If I have one quibble, it was the choice of the encore. I believe it’s a song he’s carried with him for some time. As he said “Some songs stay around…”. It clearly has a lot of meaning for him, but it just left what was otherwise a great experience a little flat. However this is a tiny complaint.

I did buy the EP and I’m definitely favouring ‘Asleep behind the wheel’ and ‘Left a light’. Though not a live album, the EP production captures the essence of what we experienced and I’m looking forward to hearing more from this guy.

So that’s it – round 1 of Vanguard Roulette was a most excellent success – looking forward to round 2…

Boy Outside on MySpace

Lincoln Brown on MySpace

Justin Townes Earle Live – The Basement – March 4, 2011

The last in my series of ‘delayed reactions’ and this time it’s Justin Townes Earle who played at the Basement back in March.

Another one where I was not sure what to expect…a feeling which grew as I checked out the audience. Fair to say it was varied: ageing hippies and the typical folk/blues crowd but also lots of urbanistas, forties retro kids and then a small clutch of flannel shirts (not worn ironically). It made for some colourful exchanges and, had JTE heard them, he would likely have revelled in it. He’s a party boy and makes no apologies. As he told the crowd later: if you’re offended by things like swearing and stories of a hard life “You’re in the wrong ****ing place”.

So the tone was set. Or so I thought.

Out walks this guy looking sharp in a suit (brave in the close environs of the Basement). Add liberal doses of bad boy southern charm delivered via some disarming honesty and it’s not hard to see how the room was his. Well – most of it – the guys in the flannies were seemingly rendered immune by large quantities of Bundy.

Being a fan of one person and a guitar on stage, I was glad JTE opted for this setup. But I was also very impressed with his occasional accompaniment on the fiddle by the unassuming yet extraordinary Josh Hedley. His playing is intricate and precise and comes complete with a lovely vocal that you wouldn’t intuitively pair with Justin but which works beautifully.

As for JTE, the first thing that struck me was his guitar playing. I’ve since learned his style is his take on clawhammer banjo style. Essentially he anchors with his pinkie, plucks with the thumb and strums with the other two fingers. To achieve the sound that he gets clearly requires an incredible strength in the hands, and watching him live shows how much strength he has. The style is totally unique and the effect is marked – a really full sound which makes you look for at least other two strummers on stage. This style also allows him to change up easily from a soft shuffle to a much more strident attack on the strings as he moves seamlessly across his musical influences.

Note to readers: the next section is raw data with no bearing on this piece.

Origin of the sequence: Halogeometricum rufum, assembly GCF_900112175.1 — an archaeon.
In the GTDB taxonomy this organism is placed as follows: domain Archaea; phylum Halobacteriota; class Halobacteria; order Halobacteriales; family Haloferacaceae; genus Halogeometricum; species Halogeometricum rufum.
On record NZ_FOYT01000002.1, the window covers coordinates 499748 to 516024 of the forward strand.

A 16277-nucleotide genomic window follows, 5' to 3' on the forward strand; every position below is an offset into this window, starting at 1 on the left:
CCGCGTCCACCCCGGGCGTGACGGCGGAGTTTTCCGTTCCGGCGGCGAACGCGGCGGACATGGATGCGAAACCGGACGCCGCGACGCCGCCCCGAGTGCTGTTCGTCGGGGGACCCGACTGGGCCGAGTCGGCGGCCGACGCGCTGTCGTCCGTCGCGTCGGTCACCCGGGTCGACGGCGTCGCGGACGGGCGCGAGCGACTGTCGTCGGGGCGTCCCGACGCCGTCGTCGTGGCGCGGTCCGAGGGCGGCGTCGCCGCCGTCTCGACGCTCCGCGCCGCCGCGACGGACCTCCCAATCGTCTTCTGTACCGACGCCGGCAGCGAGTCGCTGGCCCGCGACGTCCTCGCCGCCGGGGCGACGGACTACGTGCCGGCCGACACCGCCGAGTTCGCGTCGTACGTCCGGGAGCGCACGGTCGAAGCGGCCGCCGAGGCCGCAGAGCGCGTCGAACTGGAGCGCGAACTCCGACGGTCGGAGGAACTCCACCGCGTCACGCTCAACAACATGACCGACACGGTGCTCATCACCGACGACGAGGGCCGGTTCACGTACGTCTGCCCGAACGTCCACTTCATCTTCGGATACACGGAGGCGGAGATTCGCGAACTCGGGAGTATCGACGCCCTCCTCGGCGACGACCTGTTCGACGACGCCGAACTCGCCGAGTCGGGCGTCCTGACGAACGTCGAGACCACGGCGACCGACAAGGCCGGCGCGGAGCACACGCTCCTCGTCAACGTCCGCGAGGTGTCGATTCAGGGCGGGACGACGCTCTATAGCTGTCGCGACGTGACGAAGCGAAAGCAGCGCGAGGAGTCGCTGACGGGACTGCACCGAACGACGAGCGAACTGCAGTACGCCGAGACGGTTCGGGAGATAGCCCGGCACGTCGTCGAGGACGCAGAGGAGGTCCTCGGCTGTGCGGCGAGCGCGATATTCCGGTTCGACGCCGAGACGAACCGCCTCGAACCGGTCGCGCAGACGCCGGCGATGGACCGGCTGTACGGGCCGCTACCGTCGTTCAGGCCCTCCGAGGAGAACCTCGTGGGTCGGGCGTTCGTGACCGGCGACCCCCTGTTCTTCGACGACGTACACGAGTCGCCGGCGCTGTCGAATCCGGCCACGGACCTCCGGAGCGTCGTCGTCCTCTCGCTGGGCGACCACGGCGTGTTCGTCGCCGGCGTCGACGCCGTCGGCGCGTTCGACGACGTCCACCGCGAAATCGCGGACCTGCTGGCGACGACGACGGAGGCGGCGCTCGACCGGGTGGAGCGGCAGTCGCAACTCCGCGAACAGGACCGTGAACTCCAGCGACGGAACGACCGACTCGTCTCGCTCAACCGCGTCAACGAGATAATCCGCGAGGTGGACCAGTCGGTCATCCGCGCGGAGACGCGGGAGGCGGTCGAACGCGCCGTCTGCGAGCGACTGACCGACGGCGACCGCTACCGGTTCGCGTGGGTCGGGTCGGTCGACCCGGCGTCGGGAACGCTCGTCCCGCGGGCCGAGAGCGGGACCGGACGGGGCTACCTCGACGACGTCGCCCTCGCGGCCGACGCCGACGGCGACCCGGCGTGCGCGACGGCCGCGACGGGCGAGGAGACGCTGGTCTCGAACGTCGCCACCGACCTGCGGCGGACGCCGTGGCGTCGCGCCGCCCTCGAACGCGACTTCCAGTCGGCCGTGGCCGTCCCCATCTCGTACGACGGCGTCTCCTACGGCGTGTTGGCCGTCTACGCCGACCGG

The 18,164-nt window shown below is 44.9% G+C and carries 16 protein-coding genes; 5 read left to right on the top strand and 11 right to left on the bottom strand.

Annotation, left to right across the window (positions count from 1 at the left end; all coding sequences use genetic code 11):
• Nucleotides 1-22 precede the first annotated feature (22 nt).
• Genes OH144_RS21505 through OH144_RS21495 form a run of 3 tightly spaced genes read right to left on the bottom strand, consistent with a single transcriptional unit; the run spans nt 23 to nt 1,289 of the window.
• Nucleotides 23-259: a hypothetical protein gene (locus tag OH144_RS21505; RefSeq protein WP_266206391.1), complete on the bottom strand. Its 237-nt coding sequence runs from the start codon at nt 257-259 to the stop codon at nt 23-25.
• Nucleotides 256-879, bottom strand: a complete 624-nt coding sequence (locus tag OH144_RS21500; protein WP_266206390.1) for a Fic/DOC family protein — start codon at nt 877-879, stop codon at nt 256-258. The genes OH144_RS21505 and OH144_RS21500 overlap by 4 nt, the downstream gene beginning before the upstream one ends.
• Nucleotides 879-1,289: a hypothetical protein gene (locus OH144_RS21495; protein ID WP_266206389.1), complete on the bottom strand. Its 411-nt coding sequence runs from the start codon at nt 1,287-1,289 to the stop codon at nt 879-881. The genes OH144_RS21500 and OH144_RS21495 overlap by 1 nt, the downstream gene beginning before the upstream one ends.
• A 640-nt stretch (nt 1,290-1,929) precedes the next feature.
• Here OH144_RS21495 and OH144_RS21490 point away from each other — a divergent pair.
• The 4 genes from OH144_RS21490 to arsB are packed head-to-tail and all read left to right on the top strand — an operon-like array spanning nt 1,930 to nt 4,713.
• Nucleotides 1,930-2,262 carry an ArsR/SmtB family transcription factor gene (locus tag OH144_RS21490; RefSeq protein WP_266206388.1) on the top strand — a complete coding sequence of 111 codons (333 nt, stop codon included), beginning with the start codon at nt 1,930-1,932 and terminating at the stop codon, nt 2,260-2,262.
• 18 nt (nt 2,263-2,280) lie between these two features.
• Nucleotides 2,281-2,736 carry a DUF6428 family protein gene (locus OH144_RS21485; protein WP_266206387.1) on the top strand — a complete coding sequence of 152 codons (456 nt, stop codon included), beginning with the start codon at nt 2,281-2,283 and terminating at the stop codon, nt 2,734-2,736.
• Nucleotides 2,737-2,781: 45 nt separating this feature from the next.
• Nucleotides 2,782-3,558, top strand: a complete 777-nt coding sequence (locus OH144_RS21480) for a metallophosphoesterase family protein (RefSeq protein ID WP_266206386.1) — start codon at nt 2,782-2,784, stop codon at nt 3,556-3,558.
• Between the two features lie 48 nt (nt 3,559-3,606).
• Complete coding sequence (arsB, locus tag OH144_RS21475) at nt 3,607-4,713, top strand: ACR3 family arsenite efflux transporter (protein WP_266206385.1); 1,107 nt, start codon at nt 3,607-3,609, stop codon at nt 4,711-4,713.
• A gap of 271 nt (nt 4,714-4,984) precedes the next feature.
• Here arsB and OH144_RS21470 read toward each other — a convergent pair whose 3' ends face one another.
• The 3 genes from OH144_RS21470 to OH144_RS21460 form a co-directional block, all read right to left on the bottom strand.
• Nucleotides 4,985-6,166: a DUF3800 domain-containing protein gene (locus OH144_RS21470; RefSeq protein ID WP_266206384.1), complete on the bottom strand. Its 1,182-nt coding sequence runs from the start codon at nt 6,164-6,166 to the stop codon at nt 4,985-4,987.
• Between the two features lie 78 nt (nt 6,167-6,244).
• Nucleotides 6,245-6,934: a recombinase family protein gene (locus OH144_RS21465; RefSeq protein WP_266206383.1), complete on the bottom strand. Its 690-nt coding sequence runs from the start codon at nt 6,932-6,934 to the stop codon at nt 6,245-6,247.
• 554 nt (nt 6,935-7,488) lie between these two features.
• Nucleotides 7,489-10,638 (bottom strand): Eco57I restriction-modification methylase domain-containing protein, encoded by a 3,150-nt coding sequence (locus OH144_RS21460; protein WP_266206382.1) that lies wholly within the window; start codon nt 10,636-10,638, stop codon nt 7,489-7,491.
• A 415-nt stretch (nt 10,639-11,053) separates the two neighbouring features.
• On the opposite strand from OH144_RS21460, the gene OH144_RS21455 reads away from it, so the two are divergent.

I also like how his vocals shift. It’s not just softer when he slows down for something like ‘Who am I to say’. It takes on a graininess and there’s an extra twang in the accent which isn’t as obvious in his more upbeat songs. These are also the songs where I can very clearly hear his father.

But then, when he’s not in ballad mode, he sounds completely different again. In fact, try as I might, I can’t actually think of an artist who sounds like him. That definitely makes it harder to recommend him to others as it’s nice to be able to cite similar artists to pique interest. But at the same time, comparisons like that can often do artists a complete disservice. And of that – as well as the fact JTE is going to be living with comparisons in other quarters all his life (including mine in the previous paragraph) – I’m really rather glad.

With four albums under his belt, three of which charted in the US, JTE has a nice bunch of material to choose from but the emphasis was on Midnight at the Movies and Harlem River Blues – his two most recent, and definitely more successful, albums. The latter was actually something of a crossover success making some headway on the rock and indie charts in the US (which might go some way to explaining the diverse audience he attracts).

And on top of all his skill and great music – he’s a funny guy. I don’t mean that in a goofball way. It’s a sharp, natty, knowing wit which adds up to that ‘bad boy southern charm’ I mentioned earlier. Others might want to investigate his darker side – and for some of the forties ‘dames’ in the room, I’m sure that’s a big part of the appeal – but I, for one, am more than happy to leave it there and just get on with listening to what he does best.

So here’s a little of what he does best – the title track from Harlem River Blues: